Iranians protest against discrimination
Mahdi Ghane, Hamideh Kaffash, Babak Khalaghi and Narjes Jafariesfad are among the Iranian PhD candidates at NTNU, whom have been asked to leave the country.
Ghane had to go back to Iran, while Kaffash, Khalaghi and Jafariesfad have appealed UDIs decision with help from the university.
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Illegal tehcnology transfer
The Norwegian Directorate of Immigration (UDI) handles the applications. A regulation in Norwegian law forbids illegal technology transfer. This has been the explanation for numerous visa denials for Iranian scholars in Norway.
The Police Security Service (PST) states that it has registered an increasing interest from state-controlled Iranian companies to establish contact with the Norwegian petroleum sector. According to PSTs annual threat assessment for 2014, there is international concern that non-state players are attempting to acquire the capacity to use chemical, biological, radiological or nuclear substances for terrorist attacks.
PST: - High number of Iranian applicants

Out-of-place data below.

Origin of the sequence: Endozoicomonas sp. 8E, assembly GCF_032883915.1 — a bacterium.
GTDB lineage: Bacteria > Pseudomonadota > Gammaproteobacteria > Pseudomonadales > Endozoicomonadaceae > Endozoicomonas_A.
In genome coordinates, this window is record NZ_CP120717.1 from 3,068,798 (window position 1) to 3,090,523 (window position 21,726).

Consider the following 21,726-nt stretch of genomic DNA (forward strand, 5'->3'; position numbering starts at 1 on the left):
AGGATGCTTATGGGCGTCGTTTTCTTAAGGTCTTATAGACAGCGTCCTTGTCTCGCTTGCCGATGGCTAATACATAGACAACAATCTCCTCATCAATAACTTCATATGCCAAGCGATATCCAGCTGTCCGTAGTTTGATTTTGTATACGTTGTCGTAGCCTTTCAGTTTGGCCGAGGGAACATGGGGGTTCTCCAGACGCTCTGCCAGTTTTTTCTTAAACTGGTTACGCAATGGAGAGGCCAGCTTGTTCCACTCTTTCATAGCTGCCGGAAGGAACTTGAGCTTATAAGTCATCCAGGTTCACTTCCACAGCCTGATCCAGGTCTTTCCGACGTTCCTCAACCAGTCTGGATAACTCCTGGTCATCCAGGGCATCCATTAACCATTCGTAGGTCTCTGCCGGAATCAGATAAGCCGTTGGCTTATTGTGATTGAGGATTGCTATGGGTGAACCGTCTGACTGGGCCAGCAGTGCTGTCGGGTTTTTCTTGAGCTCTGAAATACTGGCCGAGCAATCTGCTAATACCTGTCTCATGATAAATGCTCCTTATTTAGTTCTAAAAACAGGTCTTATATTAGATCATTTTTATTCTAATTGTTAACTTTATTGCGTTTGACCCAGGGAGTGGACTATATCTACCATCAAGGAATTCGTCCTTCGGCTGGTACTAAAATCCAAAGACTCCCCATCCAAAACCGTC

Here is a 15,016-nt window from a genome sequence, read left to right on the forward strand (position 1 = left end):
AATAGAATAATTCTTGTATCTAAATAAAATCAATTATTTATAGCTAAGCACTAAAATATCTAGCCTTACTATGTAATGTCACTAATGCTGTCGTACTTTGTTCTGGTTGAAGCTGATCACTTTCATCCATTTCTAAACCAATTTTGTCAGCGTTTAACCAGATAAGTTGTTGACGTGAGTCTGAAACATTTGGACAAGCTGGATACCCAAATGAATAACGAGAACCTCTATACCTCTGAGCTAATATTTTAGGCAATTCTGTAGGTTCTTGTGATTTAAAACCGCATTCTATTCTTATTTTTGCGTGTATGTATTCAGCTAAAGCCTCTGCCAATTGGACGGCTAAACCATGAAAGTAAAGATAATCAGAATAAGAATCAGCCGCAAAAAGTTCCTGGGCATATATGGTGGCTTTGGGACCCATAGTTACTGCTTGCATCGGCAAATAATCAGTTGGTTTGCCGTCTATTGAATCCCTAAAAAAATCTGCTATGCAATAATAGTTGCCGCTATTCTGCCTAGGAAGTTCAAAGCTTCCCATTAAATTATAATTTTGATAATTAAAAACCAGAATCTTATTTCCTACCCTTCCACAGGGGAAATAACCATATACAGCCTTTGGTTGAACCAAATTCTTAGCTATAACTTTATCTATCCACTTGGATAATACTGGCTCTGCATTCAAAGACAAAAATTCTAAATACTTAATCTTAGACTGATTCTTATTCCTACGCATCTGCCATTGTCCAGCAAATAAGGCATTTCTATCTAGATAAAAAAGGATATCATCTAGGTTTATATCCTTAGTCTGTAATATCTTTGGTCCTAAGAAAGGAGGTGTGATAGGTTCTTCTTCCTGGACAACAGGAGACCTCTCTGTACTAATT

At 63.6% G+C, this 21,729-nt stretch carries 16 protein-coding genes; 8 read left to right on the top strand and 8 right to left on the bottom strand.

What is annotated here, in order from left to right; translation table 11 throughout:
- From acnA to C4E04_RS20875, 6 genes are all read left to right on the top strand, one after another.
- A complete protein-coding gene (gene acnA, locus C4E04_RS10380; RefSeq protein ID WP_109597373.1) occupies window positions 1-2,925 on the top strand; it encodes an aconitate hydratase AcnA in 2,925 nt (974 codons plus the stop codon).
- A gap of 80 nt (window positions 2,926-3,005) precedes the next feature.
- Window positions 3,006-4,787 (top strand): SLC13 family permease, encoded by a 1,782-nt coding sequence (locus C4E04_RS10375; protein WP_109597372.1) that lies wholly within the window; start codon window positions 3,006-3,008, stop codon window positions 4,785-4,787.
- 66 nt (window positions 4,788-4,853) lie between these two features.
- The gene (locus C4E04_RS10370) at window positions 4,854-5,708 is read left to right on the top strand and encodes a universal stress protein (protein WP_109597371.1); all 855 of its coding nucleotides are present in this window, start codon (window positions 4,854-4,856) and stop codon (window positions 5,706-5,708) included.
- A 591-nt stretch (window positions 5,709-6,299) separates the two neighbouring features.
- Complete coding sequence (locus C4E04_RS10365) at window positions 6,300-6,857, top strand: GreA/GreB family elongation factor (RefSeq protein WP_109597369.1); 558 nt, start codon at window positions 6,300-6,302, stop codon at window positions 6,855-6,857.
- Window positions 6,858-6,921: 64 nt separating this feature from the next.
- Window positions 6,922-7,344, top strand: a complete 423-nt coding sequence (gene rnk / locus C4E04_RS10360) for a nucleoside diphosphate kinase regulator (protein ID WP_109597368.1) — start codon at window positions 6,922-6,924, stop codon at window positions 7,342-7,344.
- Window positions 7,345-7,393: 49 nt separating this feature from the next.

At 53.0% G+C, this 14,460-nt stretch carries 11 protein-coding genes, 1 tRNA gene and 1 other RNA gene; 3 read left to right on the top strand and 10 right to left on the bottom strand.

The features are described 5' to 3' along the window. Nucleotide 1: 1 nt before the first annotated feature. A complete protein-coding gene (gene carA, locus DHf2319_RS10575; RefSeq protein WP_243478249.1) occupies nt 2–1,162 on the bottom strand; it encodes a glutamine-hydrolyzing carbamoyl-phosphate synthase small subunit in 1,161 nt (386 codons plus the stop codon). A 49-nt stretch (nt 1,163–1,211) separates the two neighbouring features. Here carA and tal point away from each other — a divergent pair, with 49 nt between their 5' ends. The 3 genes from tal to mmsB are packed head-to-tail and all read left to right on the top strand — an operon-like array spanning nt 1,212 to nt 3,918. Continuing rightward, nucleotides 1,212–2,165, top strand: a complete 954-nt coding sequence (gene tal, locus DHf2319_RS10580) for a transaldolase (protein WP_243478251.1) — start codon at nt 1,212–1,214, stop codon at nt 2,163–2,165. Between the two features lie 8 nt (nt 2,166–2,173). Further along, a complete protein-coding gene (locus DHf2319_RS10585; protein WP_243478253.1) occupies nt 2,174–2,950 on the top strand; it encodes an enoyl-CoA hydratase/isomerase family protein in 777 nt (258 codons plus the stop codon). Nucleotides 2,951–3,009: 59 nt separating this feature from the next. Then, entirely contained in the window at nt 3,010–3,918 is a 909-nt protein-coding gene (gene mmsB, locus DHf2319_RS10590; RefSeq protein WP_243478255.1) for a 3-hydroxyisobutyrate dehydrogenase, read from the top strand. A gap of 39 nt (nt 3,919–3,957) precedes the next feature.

The number of Iranian applicants to Norwegian higher education and research institutions is high compared with the numbers from other non-Western countries, according to the report which also states that these applicants are often interested in technological and other subjects that are relevant to the development of a potential nuclear weapons program.
PST therefore consider it as a high risk that Norwegian educational institutions and high-technology activities will be subject to attempts of illegal transfer of knowledge.
However, several supervisors and professors at NTNU interviewed by Universitetsavisa say that the rejected Iranians have chosen fields of research that has got no relevance to production of mass destruction weapons.
The campaign group ' Stop Educational Discrimination Against Iranians' has gained more than 2600 'likes' on Facebook in a short time. They hold a protest in Trondheim, Stavanger, Oslo, Bergen and Narvik on Thursday.
- A liability for the Norwegian-Iranian relationship
Rector at NTNU, Gunnar Bovim, wrote a letter to UDI in May where he expressed his concern over the processing time for visa applications.
- Norway is losing the battle for the best candidates against countries with more effective visa processing time, Bovim says.
At least ten PhD candidates and students at NTNU have come to Norway with a granted ‘early work start’ visa, only to have their work permit application rejected after several months.
Norwegian Iran expert Sverre Lodgaard says PST's attitude towards Iranian researchers has become a liability for the Norwegian-Iranian relationship.
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